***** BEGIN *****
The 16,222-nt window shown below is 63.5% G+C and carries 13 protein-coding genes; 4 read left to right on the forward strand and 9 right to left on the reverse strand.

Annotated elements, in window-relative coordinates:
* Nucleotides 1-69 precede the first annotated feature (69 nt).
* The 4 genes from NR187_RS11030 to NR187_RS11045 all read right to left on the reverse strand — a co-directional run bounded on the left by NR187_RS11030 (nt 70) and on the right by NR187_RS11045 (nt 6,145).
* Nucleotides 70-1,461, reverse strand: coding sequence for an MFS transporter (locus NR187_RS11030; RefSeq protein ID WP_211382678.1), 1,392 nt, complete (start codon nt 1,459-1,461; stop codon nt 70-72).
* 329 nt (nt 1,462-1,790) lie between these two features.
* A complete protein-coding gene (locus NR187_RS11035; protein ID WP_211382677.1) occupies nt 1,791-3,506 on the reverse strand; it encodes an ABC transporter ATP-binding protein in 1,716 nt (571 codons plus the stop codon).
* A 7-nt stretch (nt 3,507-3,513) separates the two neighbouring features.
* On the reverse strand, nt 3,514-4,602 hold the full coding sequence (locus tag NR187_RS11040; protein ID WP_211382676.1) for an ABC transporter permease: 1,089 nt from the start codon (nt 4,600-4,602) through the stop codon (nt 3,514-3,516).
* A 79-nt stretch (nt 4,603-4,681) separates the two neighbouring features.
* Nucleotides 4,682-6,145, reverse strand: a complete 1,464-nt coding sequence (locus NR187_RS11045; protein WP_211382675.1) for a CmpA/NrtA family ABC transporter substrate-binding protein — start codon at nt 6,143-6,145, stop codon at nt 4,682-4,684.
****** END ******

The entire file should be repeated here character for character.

The 16,222-nt window shown below is 63.5% G+C and carries 13 protein-coding genes; 4 read left to right on the forward strand and 9 right to left on the reverse strand.

Annotated elements, in window-relative coordinates:
* Nucleotides 1-69 precede the first annotated feature (69 nt).
* The 4 genes from NR187_RS11030 to NR187_RS11045 all read right to left on the reverse strand — a co-directional run bounded on the left by NR187_RS11030 (nt 70) and on the right by NR187_RS11045 (nt 6,145).
* Nucleotides 70-1,461, reverse strand: coding sequence for an MFS transporter (locus NR187_RS11030; RefSeq protein ID WP_211382678.1), 1,392 nt, complete (start codon nt 1,459-1,461; stop codon nt 70-72).
* 329 nt (nt 1,462-1,790) lie between these two features.
* A complete protein-coding gene (locus NR187_RS11035; protein ID WP_211382677.1) occupies nt 1,791-3,506 on the reverse strand; it encodes an ABC transporter ATP-binding protein in 1,716 nt (571 codons plus the stop codon).
* A 7-nt stretch (nt 3,507-3,513) separates the two neighbouring features.
* On the reverse strand, nt 3,514-4,602 hold the full coding sequence (locus tag NR187_RS11040; protein ID WP_211382676.1) for an ABC transporter permease: 1,089 nt from the start codon (nt 4,600-4,602) through the stop codon (nt 3,514-3,516).
* A 79-nt stretch (nt 4,603-4,681) separates the two neighbouring features.
* Nucleotides 4,682-6,145, reverse strand: a complete 1,464-nt coding sequence (locus NR187_RS11045; protein WP_211382675.1) for a CmpA/NrtA family ABC transporter substrate-binding protein — start codon at nt 6,143-6,145, stop codon at nt 4,682-4,684.